Do federal judges need a pay hike? Most definitely according to United States Supreme Court Chief Justice John Roberts. According to Roberts, the current pay for federal judges is so inadequate that it threatens to undermine the judiciary's independence and is quickly becoming an issue of constitutional importance. At the end of every year, the Chief Justice publishes a Supreme Court report addressing various topics of importance to the Court and the public. This year, the entire report addressed only one issue – pay.

Federal district court judges are paid $165,200 annually; appeals court judges make $175,100; associate justices of the Supreme Court earn $203,000; the chief justice gets $212,100. Depending upon where you get your information, the national median salary in the United States is between $30,000 and $40,000. At first blush, you may be inclined to conclude that federal judges are paid more than enough. However, the numbers alone do not tell the whole story.

Being a judge is one of the few occupations where the skill sets necessary to succeed are for the most part not learned on the job. In order to make the legal decisions online casino that a judge must make on a daily basis requires a broad base of knowledge to pull from. This type of knowledge online casino only comes from years of experience as a practicing lawyer and this is why the topic of pay is so important when attracting candidates for the bench. Many attorneys that have the requisite amount of experience are so far along in their career of practicing law that they earn considerably more (often times double to triple) than what the federal government is able to pay. On the other hand, for lawyers who have not been practicing very long, a salary of $165,000 may very well represent a pay increase – which is not good either because the ranks of the judiciary will then be filled with inexperienced lawyers.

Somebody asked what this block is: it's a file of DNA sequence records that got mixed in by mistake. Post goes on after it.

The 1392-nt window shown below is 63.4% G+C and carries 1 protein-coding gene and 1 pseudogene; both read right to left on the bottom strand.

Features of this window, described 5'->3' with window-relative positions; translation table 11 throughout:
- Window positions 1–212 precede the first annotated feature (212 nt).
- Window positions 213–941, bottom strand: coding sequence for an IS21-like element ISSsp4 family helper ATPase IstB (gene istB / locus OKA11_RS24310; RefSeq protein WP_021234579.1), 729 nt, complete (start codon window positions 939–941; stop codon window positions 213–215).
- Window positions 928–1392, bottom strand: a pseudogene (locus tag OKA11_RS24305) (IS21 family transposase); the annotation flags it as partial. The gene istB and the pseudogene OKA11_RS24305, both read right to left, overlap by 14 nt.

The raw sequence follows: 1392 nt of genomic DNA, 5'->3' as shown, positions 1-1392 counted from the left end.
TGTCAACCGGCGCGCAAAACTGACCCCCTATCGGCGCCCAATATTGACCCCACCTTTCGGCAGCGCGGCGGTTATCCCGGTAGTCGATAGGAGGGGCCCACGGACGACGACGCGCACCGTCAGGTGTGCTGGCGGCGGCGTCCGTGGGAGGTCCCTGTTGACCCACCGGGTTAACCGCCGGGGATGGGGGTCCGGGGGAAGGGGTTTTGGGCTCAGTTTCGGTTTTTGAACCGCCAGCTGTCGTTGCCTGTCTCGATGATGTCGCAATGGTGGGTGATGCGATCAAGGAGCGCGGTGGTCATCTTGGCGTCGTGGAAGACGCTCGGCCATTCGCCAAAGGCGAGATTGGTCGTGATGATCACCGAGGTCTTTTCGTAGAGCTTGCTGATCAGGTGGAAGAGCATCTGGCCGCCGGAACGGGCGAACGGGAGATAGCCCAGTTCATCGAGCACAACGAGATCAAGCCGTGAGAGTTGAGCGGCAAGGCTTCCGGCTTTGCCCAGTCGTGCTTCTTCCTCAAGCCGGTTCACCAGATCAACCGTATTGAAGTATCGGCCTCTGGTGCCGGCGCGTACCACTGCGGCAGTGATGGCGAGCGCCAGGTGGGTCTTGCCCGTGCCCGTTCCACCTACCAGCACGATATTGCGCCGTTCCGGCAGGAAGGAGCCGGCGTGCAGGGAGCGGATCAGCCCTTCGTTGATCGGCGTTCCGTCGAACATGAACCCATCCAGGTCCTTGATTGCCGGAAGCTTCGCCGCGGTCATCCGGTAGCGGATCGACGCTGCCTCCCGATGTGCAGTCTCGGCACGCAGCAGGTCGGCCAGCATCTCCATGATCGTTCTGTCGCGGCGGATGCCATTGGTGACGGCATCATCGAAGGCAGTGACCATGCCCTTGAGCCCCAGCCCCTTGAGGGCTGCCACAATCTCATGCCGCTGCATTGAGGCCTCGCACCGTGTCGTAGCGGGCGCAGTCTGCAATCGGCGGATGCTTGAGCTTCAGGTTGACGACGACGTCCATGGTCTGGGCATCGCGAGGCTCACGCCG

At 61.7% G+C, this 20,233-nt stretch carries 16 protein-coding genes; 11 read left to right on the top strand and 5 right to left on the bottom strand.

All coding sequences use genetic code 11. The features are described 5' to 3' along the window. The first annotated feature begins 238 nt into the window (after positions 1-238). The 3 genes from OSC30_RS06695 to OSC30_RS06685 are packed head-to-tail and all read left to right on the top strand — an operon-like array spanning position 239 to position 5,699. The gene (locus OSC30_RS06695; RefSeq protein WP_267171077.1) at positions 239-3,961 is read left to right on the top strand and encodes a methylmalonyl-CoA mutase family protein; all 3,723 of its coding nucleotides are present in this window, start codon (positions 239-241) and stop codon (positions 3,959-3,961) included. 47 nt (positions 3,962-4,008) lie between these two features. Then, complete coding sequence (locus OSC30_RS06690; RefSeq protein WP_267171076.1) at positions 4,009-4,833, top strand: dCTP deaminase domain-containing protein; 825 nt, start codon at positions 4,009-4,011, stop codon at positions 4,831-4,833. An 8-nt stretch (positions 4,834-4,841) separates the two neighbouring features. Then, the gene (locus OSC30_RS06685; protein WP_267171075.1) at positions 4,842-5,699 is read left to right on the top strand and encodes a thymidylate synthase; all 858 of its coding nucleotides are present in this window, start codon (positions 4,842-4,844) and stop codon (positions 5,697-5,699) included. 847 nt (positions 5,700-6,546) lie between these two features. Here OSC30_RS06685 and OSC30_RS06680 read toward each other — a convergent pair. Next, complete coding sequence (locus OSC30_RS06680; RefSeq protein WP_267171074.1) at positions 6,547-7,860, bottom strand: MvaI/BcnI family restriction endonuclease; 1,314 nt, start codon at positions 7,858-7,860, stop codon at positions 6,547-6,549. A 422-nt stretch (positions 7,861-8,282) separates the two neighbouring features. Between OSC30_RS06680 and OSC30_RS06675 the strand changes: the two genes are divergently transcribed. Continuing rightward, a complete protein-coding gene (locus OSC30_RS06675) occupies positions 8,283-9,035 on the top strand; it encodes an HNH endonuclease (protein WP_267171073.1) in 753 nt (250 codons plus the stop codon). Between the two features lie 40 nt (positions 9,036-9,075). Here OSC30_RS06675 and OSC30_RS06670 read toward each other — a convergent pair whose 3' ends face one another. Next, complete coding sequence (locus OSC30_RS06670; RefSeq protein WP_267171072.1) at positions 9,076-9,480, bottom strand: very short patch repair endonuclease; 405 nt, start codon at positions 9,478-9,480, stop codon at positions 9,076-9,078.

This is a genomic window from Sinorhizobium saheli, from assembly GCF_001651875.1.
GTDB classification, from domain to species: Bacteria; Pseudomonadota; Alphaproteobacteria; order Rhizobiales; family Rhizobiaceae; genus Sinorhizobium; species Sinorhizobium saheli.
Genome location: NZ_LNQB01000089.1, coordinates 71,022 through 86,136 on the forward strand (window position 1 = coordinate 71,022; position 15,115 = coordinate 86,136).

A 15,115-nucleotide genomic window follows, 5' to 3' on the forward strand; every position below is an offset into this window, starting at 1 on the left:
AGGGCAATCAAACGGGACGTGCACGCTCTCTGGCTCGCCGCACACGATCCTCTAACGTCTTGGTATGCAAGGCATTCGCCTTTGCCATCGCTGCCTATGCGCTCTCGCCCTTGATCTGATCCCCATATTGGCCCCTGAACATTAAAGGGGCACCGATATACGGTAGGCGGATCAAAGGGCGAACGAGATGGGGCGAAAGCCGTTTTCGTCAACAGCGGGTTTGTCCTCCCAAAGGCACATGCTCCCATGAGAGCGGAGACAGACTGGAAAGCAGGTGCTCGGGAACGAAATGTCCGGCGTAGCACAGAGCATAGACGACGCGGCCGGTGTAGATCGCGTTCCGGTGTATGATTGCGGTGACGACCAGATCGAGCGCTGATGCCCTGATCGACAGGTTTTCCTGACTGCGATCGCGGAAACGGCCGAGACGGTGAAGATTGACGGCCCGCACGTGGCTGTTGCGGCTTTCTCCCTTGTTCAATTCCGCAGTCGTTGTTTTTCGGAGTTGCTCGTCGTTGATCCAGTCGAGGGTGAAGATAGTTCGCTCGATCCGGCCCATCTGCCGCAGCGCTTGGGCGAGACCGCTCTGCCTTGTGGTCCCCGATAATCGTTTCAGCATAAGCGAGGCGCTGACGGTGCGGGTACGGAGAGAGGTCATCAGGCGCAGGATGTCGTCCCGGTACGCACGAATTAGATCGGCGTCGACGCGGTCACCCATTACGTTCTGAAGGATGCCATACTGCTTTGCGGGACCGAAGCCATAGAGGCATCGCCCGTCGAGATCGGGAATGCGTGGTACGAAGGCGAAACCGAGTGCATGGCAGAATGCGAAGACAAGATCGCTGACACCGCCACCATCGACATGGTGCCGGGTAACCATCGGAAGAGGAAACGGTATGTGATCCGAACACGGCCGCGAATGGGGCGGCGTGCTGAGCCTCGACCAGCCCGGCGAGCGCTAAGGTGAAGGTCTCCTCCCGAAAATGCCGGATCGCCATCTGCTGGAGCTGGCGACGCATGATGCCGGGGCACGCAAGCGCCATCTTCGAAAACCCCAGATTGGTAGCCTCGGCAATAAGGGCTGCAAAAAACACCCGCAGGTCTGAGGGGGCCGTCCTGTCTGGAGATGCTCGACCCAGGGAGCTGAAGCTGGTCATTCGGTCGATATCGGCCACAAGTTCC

Similar to a professional baseball player finding the “sweet spot” on the bat, Congress needs to find the judicial pay “sweet spot” – the dollar amount that will attract well-qualified candidates without having to pay private sector salaries. Given the importance that the federal judiciary plays in our society and given that thirty-eight judges have left the federal bench in the past six years and seventeen in the past two years solving this problem is of the utmost importance. If you ever are required to stand before a judge you want to take comfort in knowing that the person deciding your legal fate is qualified.